Tilly Scantlebury, who fronts the band Lazy Day, credits her compulsive work ethic to two things. The first is the end of a five-year relationship, after which she was so determined not to “let everything go” that she spent every waking hour either in the library studying for her degree (she ended up top of her art history class) or making music. The second thing? Bette Porter from The L Word.
“I genuinely think,” she says firmly, “that Bette is responsible for a lot of my life.” We’re in a pub round the corner from where Scantlebury lives in Camden, north London. She came straight from her day job clutching a newly printed vinyl pressing of the new EP, Ribbons, and is now cradling a glass of red wine. The L Word, in case you’ve not had the glorious misfortune of watching it, is a beautifully schlocky 00s TV drama set in west Hollywood, which ended the drought of queer female representation on TV with a veritable monsoon of lesbian and bisexual characters. And one of those was the tenacious, ambitious, awful-but-also-kind-of-great Bette Porter. “She’s an academic art historian, and she’s so powerful. She’s the moral of the group, and she often fucks up, but she says sorry after a whole, gruelling self-analysis process,” Scantlebury effuses. “I started watching The L Word when I was 13, and I had no idea what the hell was going on but I was unbelievably captivated. I just couldn’t believe how much Tina and Bette loved each other, but also how destructive it was so much of the time.”
That voracious love, particularly a scene in an elevator near the end (which I won’t spoil for you except to suggest not watching with your parents), inspired one of the songs on Ribbons, the debut EP from the dreamy, grunge-pop four-piece, which we’re premiering below. “When I watch them on the TV, I hope that’s how you see me,” sings Scantlebury on “TV”, her deep, hazy voice picking its way through a thick wall of sparkling guitars. The song was written just before her relationship ended, and what she thought at the time was an optimistic love song she now sees as something vibrating with self-doubt and false hope. The EP’s opening track, “With My Mind”, on which Scantlebury works her voice into almost Courtney Love levels of unbridled rage, was written about the same relationship.
“I wrote it when I was in the relationship, but maybe subconsciously I knew it was ending,” she recalls. When she came to re-record the solo demo, this time with her band—which comprises drummer Beni Evans, guitarist Liam Hoflay, and bassist Jake Head—and as the initially “sweet, nice” ballad mutated into something with bite and a ticking beat, she found the song’s final lyrics so unbearable she had to change them. “It was, ‘With my mind she runs, but she can keep it if she needs it’,” she explains. Now, the sentiment has flipped from submission to defiant self-preservation: “With my mind she runs / Sometimes I think she took it all / But she can’t keep it ‘cos I need it.” The former version, she says, “felt so horrible to sing. I was like, ‘No way man.’ The whole feeling of it completely changed. When I wrote it, it was very sweet and gentle, and then it changed to being quite a ferocious thing.”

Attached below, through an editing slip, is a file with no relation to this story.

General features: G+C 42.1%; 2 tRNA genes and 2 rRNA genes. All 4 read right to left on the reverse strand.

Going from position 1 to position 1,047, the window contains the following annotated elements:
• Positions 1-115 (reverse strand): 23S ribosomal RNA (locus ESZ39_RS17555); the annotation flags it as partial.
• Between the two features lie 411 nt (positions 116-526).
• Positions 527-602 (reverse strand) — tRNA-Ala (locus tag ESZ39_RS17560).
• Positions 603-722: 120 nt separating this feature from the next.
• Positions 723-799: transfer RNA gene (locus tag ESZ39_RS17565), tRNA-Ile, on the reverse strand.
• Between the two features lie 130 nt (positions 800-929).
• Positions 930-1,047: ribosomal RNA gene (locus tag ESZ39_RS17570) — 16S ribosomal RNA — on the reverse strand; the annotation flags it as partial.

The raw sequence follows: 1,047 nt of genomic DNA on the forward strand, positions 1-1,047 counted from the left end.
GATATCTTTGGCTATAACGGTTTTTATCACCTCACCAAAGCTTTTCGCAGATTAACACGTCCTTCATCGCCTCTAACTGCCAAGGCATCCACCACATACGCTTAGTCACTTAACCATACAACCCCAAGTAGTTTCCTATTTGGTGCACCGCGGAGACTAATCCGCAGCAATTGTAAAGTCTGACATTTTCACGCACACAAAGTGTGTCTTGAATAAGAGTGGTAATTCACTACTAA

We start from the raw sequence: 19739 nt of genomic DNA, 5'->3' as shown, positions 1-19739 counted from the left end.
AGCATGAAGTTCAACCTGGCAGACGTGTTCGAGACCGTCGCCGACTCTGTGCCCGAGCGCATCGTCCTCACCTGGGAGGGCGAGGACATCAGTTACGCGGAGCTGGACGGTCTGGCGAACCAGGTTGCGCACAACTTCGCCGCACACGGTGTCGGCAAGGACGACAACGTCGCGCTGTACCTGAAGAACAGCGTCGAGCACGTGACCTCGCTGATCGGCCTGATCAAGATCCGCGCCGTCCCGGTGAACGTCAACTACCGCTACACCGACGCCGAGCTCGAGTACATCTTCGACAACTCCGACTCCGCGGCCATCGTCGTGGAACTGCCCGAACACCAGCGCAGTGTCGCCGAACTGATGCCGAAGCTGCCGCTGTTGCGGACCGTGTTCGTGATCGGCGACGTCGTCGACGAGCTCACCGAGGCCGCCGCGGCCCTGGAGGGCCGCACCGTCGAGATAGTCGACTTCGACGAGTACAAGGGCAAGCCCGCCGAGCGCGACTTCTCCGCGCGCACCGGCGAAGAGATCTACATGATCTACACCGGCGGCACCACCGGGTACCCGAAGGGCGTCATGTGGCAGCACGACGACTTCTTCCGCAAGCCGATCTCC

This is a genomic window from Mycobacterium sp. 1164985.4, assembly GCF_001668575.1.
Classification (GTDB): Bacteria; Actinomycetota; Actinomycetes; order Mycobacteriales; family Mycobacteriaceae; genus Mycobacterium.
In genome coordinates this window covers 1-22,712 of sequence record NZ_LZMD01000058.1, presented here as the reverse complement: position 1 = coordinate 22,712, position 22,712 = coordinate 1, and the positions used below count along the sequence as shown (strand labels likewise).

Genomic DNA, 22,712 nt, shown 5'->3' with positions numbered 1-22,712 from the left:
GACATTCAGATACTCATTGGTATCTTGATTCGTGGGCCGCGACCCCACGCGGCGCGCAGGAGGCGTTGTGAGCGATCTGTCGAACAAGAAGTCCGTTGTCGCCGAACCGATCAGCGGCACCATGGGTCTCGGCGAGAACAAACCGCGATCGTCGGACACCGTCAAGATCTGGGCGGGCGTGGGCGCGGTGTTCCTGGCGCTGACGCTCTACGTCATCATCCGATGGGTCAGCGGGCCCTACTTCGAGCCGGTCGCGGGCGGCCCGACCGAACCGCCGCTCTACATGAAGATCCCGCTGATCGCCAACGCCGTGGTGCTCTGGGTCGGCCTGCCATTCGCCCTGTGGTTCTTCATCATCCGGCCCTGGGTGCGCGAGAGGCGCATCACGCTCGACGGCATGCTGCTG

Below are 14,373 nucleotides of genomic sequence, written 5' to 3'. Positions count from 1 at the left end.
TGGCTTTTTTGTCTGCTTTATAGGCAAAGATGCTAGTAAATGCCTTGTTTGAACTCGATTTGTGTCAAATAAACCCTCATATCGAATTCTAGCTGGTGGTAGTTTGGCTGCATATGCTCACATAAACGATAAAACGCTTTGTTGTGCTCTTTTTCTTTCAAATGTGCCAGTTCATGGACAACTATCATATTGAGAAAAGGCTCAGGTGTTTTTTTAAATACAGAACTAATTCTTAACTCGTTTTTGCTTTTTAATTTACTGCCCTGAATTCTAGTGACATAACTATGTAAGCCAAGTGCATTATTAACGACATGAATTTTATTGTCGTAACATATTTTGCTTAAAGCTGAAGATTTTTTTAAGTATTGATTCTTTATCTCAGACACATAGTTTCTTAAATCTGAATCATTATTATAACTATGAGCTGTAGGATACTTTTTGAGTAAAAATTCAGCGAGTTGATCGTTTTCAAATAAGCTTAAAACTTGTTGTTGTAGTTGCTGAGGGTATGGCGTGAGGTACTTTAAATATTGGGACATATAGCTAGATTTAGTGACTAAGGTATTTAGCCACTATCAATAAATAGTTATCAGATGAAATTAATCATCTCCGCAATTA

The same can be said for Scantlebury’s own confidence, both in her own ability, and in her place in the music scene. Her music is woozy and mesmeric, combining the introspection of Elliott Smith (who gets a name-check on “What’s Up”), the reverb-drenched resonance of Slowdive and the wonky pop sensibility of Kate Bush—but it took her a while to believe she had something worthwhile. “I think at the beginning, I didn’t see it as a legitimate thing, which I think happens to a lot of people—a lot of women specifically—about self-initiated things. You downplay it, because you’re so worried. And then I guess, in a really simple way, I was like, ‘No, I want to do this, this is important to me and I feel like I have something worthwhile’. I got over a lot of embarrassment and squeamishness to then be like, ‘This is legitimate’.”
“Something that started as a small, sad thing is actually so not that anymore. It doesn’t mean there’s not those quiet moments, but it’s become so much bigger than the sum of its parts. And that’s a really cool thing.”
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